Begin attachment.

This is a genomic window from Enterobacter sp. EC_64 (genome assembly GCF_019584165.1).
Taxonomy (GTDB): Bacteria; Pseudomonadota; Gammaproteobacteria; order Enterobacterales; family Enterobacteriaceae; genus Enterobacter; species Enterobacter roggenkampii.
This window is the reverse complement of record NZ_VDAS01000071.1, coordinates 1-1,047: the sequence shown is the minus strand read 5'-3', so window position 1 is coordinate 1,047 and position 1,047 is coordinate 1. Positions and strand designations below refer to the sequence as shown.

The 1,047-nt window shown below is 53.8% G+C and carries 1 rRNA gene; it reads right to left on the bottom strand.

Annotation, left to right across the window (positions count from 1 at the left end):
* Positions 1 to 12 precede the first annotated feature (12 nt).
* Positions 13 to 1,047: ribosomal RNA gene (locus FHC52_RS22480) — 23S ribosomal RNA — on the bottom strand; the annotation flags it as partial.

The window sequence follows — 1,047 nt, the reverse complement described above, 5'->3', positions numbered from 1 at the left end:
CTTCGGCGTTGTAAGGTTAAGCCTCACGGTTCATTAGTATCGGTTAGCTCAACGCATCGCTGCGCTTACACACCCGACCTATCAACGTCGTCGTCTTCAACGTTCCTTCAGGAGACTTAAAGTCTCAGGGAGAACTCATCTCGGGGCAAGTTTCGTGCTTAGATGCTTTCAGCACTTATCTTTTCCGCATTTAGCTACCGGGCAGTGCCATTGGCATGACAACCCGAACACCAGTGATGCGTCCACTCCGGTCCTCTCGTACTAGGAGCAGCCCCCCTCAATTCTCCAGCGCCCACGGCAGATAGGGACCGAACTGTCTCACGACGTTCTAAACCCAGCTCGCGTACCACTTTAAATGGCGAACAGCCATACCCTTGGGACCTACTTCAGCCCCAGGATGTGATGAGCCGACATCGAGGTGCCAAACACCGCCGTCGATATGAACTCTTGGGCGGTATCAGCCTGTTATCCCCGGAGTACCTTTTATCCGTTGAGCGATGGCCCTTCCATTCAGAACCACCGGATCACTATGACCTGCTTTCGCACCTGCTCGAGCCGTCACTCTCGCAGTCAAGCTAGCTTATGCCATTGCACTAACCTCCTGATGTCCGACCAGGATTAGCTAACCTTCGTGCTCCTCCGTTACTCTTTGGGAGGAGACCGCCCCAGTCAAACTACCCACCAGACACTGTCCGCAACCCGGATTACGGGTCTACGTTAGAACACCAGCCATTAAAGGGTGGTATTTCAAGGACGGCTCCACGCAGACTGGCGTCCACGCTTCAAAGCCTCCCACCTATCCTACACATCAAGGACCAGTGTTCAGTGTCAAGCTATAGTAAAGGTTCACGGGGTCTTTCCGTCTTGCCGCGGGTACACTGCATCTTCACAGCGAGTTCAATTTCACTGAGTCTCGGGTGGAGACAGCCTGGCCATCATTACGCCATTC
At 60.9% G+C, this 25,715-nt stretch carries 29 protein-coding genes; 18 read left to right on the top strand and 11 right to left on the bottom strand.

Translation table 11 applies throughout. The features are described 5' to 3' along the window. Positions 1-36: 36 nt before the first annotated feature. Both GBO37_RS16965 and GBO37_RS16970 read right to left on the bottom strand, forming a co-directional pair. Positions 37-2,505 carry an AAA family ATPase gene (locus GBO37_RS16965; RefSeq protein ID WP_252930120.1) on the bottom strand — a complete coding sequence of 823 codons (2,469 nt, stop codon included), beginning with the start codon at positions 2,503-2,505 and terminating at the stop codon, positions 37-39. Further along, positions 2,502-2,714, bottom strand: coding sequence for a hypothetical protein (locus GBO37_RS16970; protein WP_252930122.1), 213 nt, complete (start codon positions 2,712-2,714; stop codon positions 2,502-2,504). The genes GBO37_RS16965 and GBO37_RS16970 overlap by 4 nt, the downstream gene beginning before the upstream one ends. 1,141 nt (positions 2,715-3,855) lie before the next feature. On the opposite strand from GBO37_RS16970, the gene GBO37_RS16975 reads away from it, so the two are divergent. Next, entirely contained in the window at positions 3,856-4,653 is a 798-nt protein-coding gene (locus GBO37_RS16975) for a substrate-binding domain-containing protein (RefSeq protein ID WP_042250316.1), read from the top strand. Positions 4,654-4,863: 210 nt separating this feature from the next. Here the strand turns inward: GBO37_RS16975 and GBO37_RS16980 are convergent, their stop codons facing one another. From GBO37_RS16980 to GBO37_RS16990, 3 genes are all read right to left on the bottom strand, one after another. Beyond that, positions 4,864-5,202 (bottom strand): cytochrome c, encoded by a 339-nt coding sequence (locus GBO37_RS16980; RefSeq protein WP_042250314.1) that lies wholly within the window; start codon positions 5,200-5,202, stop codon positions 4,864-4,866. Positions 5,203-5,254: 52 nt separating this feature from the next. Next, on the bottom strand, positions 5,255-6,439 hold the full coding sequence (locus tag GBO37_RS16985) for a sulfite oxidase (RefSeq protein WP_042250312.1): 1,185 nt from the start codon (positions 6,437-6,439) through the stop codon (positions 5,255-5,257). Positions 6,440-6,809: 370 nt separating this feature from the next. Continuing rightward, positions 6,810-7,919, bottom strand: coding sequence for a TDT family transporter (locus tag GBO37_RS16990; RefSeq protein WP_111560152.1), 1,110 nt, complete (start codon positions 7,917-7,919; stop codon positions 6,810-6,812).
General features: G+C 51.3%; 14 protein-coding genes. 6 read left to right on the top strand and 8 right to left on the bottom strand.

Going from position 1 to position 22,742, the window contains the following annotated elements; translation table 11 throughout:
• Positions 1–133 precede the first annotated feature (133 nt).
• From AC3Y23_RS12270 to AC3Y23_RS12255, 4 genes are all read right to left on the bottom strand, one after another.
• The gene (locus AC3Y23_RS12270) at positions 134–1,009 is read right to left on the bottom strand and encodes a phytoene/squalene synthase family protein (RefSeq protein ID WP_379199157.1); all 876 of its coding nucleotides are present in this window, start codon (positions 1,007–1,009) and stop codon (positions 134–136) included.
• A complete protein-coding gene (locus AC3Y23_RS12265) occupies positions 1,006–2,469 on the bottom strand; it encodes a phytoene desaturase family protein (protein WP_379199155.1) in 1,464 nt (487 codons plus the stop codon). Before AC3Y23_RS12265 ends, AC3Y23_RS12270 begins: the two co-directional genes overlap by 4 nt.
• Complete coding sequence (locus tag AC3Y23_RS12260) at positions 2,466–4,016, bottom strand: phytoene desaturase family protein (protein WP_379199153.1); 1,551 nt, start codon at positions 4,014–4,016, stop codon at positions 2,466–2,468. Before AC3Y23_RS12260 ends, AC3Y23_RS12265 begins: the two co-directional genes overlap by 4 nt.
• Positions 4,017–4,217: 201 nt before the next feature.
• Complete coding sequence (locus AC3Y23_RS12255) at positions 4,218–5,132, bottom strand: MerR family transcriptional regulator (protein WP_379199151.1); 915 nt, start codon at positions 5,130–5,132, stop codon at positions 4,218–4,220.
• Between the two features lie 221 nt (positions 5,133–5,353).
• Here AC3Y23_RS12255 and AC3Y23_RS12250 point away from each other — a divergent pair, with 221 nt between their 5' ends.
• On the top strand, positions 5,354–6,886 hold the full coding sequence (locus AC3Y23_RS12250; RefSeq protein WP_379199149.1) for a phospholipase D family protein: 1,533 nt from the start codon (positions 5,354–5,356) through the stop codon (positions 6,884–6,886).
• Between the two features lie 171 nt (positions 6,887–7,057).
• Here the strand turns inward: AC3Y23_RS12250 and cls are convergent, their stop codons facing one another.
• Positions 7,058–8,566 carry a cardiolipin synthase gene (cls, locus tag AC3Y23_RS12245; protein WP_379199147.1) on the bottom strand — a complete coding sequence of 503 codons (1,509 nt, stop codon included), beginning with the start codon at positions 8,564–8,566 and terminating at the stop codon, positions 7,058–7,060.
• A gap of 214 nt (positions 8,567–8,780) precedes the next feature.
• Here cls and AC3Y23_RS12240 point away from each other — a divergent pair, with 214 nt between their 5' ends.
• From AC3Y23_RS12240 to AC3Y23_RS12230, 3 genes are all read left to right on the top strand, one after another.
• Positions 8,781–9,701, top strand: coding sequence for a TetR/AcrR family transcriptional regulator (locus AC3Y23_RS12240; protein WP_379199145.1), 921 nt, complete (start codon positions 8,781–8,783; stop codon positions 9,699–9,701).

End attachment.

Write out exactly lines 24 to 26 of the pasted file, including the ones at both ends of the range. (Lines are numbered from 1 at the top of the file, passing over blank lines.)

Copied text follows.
• Between the two features lie 171 nt (positions 6,887–7,057).
• Here the strand turns inward: AC3Y23_RS12250 and cls are convergent, their stop codons facing one another.
• Positions 7,058–8,566 carry a cardiolipin synthase gene (cls, locus tag AC3Y23_RS12245; protein WP_379199147.1) on the bottom strand — a complete coding sequence of 503 codons (1,509 nt, stop codon included), beginning with the start codon at positions 8,564–8,566 and terminating at the stop codon, positions 7,058–7,060.